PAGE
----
Around the holidays, there is a lot going on. Kids generally get many gifts treats and attend fun events and activities. It can be overwhelming for us, let alone for them! At this time of year, it is especially important to teach gratitude to our little ones. There are many people around the world who do not have the toys, games, or even food that we have. Fostering a spirit of thankfulness in our children is planting the seed of kindness and compassion that will grow throughout their adulthood. Here are ten tips for teaching gratitude around the holidays!
1. Limit treats
It seems every event or activity, even every grocery store aisle, is packed with some kind of consumable treat. Candy, cake, pies, casseroles… Treats are everywhere we look. As a parent, I confess to struggling with wanting to let my kid have all the yummy things. But in truth, that’s not a healthy practice, and not just because it’s unhealthy. Allowing my daughter to have any treat she wants, even if it is a special occasion, will rob the treat of being just that – a treat! Limiting treats to one or two per event, or day, will help the treat to retain more value. It will be more special.
2. Role play thankfulness
Play is the language of young children. As discussed in my post on kids and their emotions, using role play to teach important lessons can be an invaluable tool as a parent. Role play your child giving you a present, and demonstrate a spirit of thankfulness in opening it. This will leave such an impression on your child! While this strategy is most effective in young children, older kids will pick up on your gratitude in every day life. So remember they’re watching (and learning)!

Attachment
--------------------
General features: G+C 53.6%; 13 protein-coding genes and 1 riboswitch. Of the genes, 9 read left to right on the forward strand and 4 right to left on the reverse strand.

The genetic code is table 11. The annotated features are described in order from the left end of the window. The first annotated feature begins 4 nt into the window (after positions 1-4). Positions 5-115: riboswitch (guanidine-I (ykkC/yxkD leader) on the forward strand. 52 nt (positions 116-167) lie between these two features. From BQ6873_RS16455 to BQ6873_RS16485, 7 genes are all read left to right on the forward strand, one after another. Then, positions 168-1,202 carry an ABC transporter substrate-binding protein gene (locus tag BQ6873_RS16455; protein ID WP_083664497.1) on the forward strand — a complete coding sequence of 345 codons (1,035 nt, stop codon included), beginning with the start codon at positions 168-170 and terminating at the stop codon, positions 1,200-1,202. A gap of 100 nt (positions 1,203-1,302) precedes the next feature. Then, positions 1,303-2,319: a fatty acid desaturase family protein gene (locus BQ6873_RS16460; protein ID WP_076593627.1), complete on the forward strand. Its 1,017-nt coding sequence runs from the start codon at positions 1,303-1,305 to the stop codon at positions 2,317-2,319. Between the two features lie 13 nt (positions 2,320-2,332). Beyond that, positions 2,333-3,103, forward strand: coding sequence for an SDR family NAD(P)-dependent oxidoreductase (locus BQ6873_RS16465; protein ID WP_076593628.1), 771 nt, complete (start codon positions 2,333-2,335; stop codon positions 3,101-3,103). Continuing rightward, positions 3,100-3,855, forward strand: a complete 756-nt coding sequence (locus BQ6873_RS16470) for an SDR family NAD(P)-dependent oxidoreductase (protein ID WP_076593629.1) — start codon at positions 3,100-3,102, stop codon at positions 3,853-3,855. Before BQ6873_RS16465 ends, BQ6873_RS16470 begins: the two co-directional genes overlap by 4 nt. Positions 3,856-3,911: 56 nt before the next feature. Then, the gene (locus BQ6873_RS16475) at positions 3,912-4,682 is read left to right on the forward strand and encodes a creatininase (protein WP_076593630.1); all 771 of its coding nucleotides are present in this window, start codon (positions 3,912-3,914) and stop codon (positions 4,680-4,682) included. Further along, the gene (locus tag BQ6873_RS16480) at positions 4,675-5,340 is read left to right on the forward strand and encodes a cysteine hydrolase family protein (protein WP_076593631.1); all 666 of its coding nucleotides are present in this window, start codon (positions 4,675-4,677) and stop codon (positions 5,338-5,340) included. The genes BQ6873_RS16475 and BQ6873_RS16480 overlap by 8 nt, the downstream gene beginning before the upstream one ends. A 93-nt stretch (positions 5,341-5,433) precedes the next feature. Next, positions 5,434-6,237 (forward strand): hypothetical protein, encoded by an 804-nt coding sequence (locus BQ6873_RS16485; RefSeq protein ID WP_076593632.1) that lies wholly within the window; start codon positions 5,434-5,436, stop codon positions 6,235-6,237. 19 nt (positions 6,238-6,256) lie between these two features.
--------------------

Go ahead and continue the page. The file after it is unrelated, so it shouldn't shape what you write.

3. Don’t overwhelm
A couple weeks ago, we had four events in a single day, and I found myself running around like a mad woman trying to make it all work.
I don’t recommend this.
It’s okay to turn down things, even super fun things, because you don’t want to overwhelm your family. This goes for parents as well as kids! I’ve adopted the practice of not telling Genny about things until we are 100% for sure going to actually do it. An over-packed schedule, much like too many treats, can become trite. We want experiences to be special for our kids, but too many “special experiences” and they may begin to take them for granted. Beyond this, a child needs normalcy for healthy mental development. I’ve noticed in my three year old that when we’re too busy for the day-to-day, she begins to act up more than usual. There’s nothing wrong with staying home now and then, even around the holidays.
4. Write thank you cards
Let me first preface with I’m not the best at this. But I’m trying! Sending thank you cards isn’t just for the gift-giver, it’s also for the gift-receiver. Writing and sending thank you cards allows time to reflect on the gift and it’s giver and to articulate a thoughtful response. What better way to practice gratitude!
Every night before bed, we pray with Genny and ask her to think of one thing she’s thankful for. Granted, her reply might be “my big toe”, but it’s the exercise of introspection that we’re trying to encourage. In addition, thanking God is a habit, indeed a life skill. Thanking God in the every-day becomes a reminder that all we have is a gift from Him. There’s truly no better lesson I wish to teach my children.
6. Write it down